• Kyodo, Staff Report


The Imperial Household Agency said Tuesday that the formal engagement and marriage of Princess Mako — the eldest granddaughter of Emperor Akihito — and her fiance, Kei Komuro, will be postponed until 2020 due to “lack of preparation.”

The couple, both 26, were supposed to be formally engaged in a traditional court ceremony called Nosai no Gi on March 4, ahead of their planned wedding on Nov. 4. The princess said through the agency she “came to recognize the lack of time to make sufficient preparations.”

The agency denied any link between the postponement and a recent weekly magazine report of a financial dispute — between Komuro’s mother and her former fiance — over her son’s education expenses of about ¥4 million, which were reportedly shouldered by the mother’s former partner.

“The intention of the two to get married hasn’t changed at all. (The postponement) isn’t because of the report,” said Takaharu Kaji, an Imperial Household Agency official.

Another senior agency official said the postponement should be seen in a positive way.

“If there is any trouble, it should be resolved, and then the two should get married. Time can be used to further strengthen their bonds,” the official said.

The princess said in a statement that she has reported the postponement to the Emperor and Empress Michiko, who have shown respect for the decision.

“Last May, there were reports about our engagement at an unexpected time,” she said. “We believe we have rushed various things.”

“I wish to think about marriage more deeply and concretely and give sufficient time to prepare our marriage and for after the marriage,” she added.

The princess said she wants to postpone the marriage and other related events until 2020, after a “series of ceremonies important for the Imperial family have ended smoothly.” That is an apparent reference to the Emperor’s planned abdication on April 30, 2019, and the accession to the throne the following day by Crown Prince Naruhito.

She added that the delay was caused by the couple’s “immaturity” and that they regret the situation.

“We feel extremely sorry for causing great trouble and further burden to those who have willingly supported us,” she said.

Komuro lives with his mother and grandfather in Yokohama. He met the princess at university and currently works as a paralegal at a law firm in the capital, where he attends Hitotsubashi University’s graduate school at night to study business law.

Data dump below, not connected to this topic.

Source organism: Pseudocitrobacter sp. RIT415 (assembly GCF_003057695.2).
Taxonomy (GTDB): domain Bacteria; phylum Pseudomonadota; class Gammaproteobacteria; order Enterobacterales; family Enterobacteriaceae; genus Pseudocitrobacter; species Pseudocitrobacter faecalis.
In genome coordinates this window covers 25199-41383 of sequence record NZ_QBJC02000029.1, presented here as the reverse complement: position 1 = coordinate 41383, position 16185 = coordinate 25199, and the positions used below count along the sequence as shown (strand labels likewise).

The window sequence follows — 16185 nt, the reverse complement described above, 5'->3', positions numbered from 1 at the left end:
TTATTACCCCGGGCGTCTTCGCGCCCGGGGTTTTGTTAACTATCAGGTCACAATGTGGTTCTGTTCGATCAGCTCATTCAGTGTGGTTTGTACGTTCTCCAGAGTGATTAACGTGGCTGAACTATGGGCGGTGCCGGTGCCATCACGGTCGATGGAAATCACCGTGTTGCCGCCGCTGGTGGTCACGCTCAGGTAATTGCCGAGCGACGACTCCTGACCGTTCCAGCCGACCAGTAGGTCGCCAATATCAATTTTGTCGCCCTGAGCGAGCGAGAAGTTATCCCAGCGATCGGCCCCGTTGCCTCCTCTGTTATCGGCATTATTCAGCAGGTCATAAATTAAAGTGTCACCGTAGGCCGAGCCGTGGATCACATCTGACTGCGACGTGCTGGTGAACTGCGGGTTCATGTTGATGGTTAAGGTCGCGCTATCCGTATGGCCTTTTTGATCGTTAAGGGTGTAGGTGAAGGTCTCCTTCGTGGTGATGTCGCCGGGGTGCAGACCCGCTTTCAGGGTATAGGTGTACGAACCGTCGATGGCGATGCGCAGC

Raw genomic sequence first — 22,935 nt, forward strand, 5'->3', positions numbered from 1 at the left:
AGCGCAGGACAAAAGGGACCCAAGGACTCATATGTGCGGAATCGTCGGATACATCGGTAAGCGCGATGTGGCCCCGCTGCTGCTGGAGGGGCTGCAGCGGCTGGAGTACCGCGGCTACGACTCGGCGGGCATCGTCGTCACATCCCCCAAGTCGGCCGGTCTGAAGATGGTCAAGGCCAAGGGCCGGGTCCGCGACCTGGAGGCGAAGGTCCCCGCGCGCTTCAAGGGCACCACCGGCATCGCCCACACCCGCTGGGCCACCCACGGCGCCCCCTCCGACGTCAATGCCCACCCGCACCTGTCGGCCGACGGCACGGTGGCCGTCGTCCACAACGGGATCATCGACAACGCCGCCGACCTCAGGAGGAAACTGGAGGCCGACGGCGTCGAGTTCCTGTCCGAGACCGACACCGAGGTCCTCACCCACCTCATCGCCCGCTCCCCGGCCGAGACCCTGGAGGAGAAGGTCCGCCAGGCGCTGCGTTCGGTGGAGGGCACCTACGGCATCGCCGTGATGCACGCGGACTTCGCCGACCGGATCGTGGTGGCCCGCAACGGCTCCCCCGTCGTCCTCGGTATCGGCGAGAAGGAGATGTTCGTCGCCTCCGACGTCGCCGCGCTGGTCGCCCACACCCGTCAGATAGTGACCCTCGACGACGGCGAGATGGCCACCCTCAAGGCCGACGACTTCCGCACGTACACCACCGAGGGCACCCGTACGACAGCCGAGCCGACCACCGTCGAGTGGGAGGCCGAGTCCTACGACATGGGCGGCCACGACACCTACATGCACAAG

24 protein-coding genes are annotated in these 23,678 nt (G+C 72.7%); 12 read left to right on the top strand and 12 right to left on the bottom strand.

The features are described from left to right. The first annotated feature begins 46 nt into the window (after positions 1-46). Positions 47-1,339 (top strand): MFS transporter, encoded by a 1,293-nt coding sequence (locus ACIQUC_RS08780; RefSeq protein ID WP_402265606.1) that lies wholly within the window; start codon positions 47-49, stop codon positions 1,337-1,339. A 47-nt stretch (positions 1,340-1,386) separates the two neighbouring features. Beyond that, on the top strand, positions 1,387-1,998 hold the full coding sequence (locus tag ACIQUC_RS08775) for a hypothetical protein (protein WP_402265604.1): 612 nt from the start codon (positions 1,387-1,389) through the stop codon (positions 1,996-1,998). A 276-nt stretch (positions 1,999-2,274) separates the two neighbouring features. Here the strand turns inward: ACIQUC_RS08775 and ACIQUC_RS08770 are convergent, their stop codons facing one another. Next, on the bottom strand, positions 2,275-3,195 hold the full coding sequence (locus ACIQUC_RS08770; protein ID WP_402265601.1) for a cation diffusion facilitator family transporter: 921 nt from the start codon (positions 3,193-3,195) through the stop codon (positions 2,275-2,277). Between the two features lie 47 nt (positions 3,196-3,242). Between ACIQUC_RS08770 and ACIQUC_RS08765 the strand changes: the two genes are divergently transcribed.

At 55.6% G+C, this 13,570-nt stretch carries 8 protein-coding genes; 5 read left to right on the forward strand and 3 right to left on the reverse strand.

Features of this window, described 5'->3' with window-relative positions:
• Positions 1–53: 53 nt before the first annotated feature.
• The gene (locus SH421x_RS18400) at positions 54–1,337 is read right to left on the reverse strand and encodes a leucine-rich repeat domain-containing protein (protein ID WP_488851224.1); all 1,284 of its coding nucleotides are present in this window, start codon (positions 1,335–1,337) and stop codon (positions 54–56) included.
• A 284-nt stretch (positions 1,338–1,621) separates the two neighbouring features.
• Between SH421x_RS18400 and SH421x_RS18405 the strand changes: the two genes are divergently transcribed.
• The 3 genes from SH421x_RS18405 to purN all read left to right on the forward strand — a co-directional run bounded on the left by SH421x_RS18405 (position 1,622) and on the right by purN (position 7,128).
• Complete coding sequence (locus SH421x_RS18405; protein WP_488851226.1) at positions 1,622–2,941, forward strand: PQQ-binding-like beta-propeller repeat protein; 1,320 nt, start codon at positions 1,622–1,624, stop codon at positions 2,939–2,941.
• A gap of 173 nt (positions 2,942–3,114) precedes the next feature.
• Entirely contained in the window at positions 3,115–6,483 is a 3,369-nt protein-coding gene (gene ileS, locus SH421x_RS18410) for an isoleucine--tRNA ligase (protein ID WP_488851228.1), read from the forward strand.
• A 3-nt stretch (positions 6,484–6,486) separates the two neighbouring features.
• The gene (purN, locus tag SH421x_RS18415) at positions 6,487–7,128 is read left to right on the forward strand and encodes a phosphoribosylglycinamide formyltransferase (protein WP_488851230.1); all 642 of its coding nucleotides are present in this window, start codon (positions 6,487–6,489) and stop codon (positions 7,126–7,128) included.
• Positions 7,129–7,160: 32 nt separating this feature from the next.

The agency had formally announced the planned engagement of the couple last September, confirming earlier news reports. The princess will renounce her status as a member of the Imperial family after marrying the commoner, in accordance with the Imperial House Law.

The princess and Komuro met at International Christian University in western Tokyo. They became close in 2012 when they participated in an orientation session for study abroad programs, the princess has said.

As a part of the exchange program, the princess studied at the University of Edinburgh while Komuro attended the University of California, Los Angeles.

Komuro has said the pair started dating before they went abroad. Komuro said he proposed in December 2013.

After graduating from ICU in 2014, the princess earned a master’s degree in art museum and gallery studies at the University of Leicester in England. She is now a researcher at a museum at the University of Tokyo.

In 2010, Komuro he served as a tourism promoter for the city of Fujisawa, Kanagawa Prefecture, which dubbed him a “Prince of the Sea.”

The princess is the first of the Imperial Couple’s four grandchildren to get engaged.

The engagement has highlighted the dwindling size of the Imperial family. Under the Imperial House Law, princesses can’t become reigning empresses and are obliged to leave the family upon marrying commoners. When she gets married, it will reduce the Imperial family to 18 members, including the Emperor himself. Only a male in the paternal line has the right to ascend the Chrysanthemum Throne.

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